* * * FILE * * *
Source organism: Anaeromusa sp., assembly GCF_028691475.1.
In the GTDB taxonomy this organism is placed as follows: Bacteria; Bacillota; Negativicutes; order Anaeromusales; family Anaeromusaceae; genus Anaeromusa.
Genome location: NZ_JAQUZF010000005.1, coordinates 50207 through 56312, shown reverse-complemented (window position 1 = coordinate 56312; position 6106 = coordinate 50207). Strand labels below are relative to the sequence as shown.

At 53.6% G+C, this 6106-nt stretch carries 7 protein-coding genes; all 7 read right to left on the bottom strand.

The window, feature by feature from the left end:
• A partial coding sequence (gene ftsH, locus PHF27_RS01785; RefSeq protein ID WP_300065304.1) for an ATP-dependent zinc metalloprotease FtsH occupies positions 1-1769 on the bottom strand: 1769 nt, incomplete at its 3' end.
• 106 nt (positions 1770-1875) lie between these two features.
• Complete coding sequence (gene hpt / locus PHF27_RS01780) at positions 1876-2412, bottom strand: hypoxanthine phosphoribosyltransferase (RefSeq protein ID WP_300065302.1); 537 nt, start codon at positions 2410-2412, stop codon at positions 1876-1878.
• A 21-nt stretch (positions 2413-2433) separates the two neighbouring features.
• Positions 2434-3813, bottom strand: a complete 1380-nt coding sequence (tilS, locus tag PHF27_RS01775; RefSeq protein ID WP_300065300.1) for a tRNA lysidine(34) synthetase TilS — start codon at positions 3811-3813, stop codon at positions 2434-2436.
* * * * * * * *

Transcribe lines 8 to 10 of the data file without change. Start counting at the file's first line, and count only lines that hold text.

• Complete coding sequence (gene hpt / locus PHF27_RS01780) at positions 1876-2412, bottom strand: hypoxanthine phosphoribosyltransferase (RefSeq protein ID WP_300065302.1); 537 nt, start codon at positions 2410-2412, stop codon at positions 1876-1878.
• A 21-nt stretch (positions 2413-2433) separates the two neighbouring features.
• Positions 2434-3813, bottom strand: a complete 1380-nt coding sequence (tilS, locus tag PHF27_RS01775; RefSeq protein ID WP_300065300.1) for a tRNA lysidine(34) synthetase TilS — start codon at positions 3811-3813, stop codon at positions 2434-2436.